In honor of the 10th annual Mesothelioma Awareness Day (September 26th), I am dedicating this Win Win For A Cause blog to the topic of Mesothelioma, an aggressive cancer that affects the membrane lining of the lungs and abdomen. The primary cause and risk factor for mesothelioma is exposure to asbestos.
Since late 19th century, manufacturers and builders used asbestos because of its desirable physical properties: sound absorption, average tensile strength, its resistance to fire, heat, electrical and chemical damage, and affordability. These desirable properties made asbestos a very widely used material, and its use continued to grow throughout most of the 20th century until the carcinogenic (cancer-causing) effects of asbestos dust caused its effective demise as a mainstream construction and fireproofing material in most countries. However around 2 million tons of Asbestos are still mined per year as of 2009, mainly in Russia (50%), China, Brazil, Kazakhstan and Canada (9% to 14% each). By the beginning of the 20th century, concerns were beginning to be raised, which escalated in severity during the 1902s and 1930s. By the 1980s and 1990s when mesothelioma diagnosis increased, asbestos trade and use started to become banned outright, phased out, or heavily restricted in an increasing number of countries.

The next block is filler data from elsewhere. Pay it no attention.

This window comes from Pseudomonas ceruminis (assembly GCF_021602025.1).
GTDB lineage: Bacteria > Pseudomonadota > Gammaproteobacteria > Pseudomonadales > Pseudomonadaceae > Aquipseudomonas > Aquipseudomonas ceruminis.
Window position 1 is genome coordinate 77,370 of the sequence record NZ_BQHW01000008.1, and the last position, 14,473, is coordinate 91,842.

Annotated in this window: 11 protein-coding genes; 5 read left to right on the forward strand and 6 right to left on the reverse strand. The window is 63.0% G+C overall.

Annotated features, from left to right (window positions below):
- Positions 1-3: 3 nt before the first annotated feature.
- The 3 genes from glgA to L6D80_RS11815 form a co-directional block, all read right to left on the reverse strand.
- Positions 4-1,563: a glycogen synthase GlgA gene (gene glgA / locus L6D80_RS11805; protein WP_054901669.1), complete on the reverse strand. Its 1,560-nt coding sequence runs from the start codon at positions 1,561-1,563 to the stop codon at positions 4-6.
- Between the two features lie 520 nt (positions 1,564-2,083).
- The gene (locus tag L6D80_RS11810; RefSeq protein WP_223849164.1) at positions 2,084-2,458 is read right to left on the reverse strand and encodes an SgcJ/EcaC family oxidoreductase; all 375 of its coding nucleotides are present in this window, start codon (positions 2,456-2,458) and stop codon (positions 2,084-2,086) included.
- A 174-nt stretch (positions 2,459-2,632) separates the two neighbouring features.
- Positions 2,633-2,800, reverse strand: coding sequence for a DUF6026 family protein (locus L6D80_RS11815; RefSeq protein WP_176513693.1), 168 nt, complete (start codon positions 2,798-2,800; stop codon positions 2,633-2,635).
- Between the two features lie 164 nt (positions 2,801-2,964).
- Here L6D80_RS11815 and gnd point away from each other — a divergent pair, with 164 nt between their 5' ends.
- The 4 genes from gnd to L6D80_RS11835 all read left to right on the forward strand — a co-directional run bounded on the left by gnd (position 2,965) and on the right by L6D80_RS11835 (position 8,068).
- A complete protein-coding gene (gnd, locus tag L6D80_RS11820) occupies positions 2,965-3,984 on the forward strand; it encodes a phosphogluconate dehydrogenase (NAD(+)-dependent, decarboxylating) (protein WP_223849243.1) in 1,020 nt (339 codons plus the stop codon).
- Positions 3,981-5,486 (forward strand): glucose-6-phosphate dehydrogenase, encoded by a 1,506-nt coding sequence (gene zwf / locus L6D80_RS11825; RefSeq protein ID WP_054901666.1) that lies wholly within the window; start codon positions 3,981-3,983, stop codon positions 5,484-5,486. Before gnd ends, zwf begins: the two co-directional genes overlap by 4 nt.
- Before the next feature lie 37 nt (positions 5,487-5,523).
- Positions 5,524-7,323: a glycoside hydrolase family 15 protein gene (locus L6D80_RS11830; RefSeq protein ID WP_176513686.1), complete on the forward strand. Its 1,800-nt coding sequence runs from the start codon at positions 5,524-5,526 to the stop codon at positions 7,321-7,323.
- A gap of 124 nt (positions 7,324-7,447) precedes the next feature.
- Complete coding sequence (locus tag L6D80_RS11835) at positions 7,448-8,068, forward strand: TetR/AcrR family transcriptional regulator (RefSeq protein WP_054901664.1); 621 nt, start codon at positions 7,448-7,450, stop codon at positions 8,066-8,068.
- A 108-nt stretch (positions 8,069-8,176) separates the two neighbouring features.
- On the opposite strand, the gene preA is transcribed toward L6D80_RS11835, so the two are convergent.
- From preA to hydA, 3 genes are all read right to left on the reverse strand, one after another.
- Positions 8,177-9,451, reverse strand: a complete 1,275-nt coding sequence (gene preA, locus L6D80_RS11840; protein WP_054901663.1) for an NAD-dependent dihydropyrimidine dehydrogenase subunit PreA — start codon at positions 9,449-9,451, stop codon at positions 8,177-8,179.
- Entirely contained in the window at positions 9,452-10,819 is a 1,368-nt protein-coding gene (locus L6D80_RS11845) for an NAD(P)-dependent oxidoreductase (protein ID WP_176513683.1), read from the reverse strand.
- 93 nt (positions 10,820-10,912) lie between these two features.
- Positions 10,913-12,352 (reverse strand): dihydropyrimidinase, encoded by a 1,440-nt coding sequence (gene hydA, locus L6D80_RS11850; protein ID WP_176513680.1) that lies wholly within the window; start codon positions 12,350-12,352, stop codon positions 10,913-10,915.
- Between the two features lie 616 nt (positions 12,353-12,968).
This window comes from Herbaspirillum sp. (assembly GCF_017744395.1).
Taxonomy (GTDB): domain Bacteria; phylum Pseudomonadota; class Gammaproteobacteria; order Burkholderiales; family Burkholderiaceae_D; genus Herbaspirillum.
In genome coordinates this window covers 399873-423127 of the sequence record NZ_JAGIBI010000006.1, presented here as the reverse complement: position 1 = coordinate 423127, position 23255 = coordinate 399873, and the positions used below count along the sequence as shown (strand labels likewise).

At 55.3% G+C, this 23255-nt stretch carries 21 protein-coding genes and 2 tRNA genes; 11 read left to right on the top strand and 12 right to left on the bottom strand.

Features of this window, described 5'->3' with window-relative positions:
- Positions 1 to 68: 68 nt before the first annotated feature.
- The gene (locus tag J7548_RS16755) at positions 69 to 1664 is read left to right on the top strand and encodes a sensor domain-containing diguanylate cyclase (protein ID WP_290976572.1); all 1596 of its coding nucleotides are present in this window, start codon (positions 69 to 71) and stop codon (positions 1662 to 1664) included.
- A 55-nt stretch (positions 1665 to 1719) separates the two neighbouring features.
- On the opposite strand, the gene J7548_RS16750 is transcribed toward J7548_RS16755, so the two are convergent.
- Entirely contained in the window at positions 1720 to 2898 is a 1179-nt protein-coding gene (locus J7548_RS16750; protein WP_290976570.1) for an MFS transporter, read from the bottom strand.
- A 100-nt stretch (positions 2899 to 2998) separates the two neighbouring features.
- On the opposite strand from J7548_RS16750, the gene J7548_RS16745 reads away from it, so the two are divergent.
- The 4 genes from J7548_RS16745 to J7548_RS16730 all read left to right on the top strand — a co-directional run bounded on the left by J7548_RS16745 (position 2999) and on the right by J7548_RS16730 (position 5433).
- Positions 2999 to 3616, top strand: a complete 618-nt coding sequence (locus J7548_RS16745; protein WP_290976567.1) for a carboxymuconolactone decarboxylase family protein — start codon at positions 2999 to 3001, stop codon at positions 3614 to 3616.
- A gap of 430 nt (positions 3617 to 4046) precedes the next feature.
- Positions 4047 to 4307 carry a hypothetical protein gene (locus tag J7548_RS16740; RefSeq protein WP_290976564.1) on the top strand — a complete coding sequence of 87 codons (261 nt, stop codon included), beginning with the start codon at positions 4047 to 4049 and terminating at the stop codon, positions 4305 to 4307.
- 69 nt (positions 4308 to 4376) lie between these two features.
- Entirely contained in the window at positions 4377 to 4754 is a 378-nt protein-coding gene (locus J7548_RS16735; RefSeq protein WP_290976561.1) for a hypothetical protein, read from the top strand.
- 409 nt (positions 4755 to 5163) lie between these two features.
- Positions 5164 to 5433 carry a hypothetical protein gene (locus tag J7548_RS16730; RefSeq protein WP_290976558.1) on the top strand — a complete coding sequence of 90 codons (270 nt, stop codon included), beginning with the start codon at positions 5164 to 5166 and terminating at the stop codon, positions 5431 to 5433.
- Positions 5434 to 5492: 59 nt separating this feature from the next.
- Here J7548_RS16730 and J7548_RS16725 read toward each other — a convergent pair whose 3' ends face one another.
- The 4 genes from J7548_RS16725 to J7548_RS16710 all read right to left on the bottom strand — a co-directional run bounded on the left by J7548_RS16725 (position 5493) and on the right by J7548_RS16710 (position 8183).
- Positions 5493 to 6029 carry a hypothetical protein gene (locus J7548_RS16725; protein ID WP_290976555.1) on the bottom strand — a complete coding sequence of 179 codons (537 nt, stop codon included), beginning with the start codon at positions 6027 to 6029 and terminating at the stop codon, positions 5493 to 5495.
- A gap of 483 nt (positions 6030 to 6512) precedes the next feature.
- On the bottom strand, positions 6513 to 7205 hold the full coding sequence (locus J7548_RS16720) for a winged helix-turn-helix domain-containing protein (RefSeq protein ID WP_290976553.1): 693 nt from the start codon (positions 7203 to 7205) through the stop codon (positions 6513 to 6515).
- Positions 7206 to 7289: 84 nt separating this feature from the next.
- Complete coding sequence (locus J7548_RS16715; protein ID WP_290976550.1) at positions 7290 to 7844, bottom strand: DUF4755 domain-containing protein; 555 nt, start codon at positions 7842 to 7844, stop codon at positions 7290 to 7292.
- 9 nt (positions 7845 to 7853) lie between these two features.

Incidence of mesothelioma is still quite rare, with only 2,500-3,000 diagnoses in the United States each year. There was a spike in reported diagnoses between 1970 and 1984, which has been attributed to the latency period between diagnosis and the height of industrial exposures, which occurred roughly 40-60 years prior to this time. Exposure was common in nearly all industries but was particularly common in the WWII-era military industrial cycle, including Navy Shipyards.
Although this cancer is much more common in men over the age of 60 (largely attributed to the industrial exposures within male-dominated industries), mesothelioma in women and children has been described as well. Mesothelioma causes for diagnosis in women and children are mainly attributed to secondary exposure to asbestos, as it was not uncommon for men to bring asbestos back into the home on their body or clothing if proper cleaning facilities were not available on site. Symptoms of mesothelioma include chest pain, chronic cough, effusions of the chest and abdomen, and the presence of blood in lung fluid.
Understanding how cancer cells develop is important for doctors and health researchers to create targeted treatments for patients. A broader awareness of Mesothelioma will generate more research and, hopefully, an eventual cure for this terrible disease. Read more: http://www.mesothelioma.com/blog/authors/staff/how-do-cancer-cells-develop.htm